Mateus said that "this short documentary film without excessive violence has the potential to go a long way and is appropriate for the school context. The public’s lack of knowledge about such a serious event is shocking and many have contributed to this continued lack of knowledge." The historian stated that "the topic has always been the target of deliberate silencing in Portugal. The co-author of my book and I were invited and uninvited to sessions where we would talk about what happened. While silence was maintained here, I interviewed many families abroad from the Sephardic diaspora who knew very well what happened in Lisbon and were afraid that everything would happen again."

Another historian, Jorge Martins, read a passage from the author Mendes dos Remédios to highlight "how brutal everything was. The film could have gone further but it is really suitable for schools. This movie and the other films that the community produced - "Sefarad", "1618", and "The Nun's Kaddish" should be shown in schools."

International political commentator Helena Ferro Gouveia said that she has been fighting for a long time "so that the historical events that victimized the Jews are not erased. The pogroms have been repeated everywhere. There is a hatred for the Jews that is changing but it is the same as always and if in the past the extreme right was alone, today we see the political left fighting racism but never defending the Jews and much less the Israeli Jews". Gouveia thanked the efforts of Oporto's Jewish community and said that "all Jews must go to fight, otherwise the communications battle is lost. I, who am not Jewish and not Israeli, suffer attacks of all kinds, so I imagine what you suffer."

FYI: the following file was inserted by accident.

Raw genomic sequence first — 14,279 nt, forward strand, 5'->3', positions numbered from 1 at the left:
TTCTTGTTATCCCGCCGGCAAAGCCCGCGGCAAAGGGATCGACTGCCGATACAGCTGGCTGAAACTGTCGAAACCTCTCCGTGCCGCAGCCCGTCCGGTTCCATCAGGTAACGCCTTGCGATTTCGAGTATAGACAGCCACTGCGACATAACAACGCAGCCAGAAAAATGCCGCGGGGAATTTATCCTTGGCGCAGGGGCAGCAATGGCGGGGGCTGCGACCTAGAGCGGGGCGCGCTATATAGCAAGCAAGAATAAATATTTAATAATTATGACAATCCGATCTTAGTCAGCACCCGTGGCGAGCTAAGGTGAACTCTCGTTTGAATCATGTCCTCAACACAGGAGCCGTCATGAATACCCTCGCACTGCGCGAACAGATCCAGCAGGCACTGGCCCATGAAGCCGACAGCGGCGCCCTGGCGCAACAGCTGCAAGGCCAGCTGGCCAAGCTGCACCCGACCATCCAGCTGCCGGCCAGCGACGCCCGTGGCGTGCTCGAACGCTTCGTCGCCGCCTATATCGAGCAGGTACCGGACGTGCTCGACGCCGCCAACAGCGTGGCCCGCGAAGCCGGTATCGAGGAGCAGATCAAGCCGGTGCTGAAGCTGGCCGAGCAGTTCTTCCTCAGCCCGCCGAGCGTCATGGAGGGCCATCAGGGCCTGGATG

Also noteworthy were the interventions of three jurists who were present in the audience. Lawyer and former politician Ribeiro e Castro said that it is important that "more cultural works be produced about the positive episodes of coexistence between Jews and other people in Portugal, so that words such as massacre and genocide do not just remain in memory."

David Garrett, from the Jewish community of Oporto, highlighted that the events of 1506 in Lisbon can be defined either with the word massacre or with the word genocide, which can be national or local and kill millions, thousands or even dozens of people. "The deliberate murder of a national, ethnic or religious group in a city, so that none of its members remain alive, is called genocide, both etymologically and legally. Currently national and international law contemplates and punishes the crime of genocide, that is, acts likely to aim at the destruction, in whole or in part, of a human group, due to nationality, ethnicity, race or religion", he said. The jurist recalled the Convention for the Prevention and Punishment of the Crime of Genocide of 1948, Rome Statute of the International Criminal Court and the Portuguese Criminal Law Relating to Violations of International Humanitarian Law.

João Guerra, a jurist who is a member of Lisbon's Jewish community, revealed himself to be knowledgeable of Samuel Usque's work on the "Tribulations of Israel" and was astonished by the way in which the law which in recent years granted nationality to Jews of Sephardic origin was discussed and changed, recalling "the anti-Semitic arguments that were presented, such as 'there are too many Jews interested in obtaining nationality', 'Jewish lawyers make a lot of money' and 'candidates have to be heirs of assets from inquisitorial times that everyone knows were plundered'".